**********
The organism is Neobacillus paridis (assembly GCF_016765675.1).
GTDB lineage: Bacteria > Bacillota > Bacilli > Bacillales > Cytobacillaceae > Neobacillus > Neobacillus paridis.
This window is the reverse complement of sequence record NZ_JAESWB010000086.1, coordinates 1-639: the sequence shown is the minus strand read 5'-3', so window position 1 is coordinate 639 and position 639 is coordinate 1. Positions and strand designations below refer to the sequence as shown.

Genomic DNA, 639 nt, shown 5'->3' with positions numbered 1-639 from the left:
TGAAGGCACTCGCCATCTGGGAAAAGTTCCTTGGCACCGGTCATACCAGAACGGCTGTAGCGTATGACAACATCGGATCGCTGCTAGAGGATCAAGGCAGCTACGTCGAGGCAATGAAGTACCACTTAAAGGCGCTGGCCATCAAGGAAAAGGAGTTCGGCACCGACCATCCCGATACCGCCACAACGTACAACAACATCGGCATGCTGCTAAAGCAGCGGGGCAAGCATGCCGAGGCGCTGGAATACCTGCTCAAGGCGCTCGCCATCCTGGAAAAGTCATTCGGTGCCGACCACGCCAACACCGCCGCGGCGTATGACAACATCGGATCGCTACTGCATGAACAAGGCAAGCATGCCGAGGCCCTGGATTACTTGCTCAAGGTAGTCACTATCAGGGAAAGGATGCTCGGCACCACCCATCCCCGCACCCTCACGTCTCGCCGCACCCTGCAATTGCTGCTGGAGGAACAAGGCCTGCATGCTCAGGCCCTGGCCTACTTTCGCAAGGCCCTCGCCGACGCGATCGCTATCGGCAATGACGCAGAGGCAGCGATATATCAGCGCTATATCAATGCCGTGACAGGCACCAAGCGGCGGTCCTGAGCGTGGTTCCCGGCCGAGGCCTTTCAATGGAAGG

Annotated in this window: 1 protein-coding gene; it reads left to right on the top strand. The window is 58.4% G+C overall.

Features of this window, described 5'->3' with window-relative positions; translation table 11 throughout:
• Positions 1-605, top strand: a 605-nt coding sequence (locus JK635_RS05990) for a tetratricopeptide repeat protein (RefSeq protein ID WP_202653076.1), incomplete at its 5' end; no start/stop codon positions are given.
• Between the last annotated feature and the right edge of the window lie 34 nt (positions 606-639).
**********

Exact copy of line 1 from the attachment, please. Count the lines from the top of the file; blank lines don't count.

The organism is Neobacillus paridis (assembly GCF_016765675.1).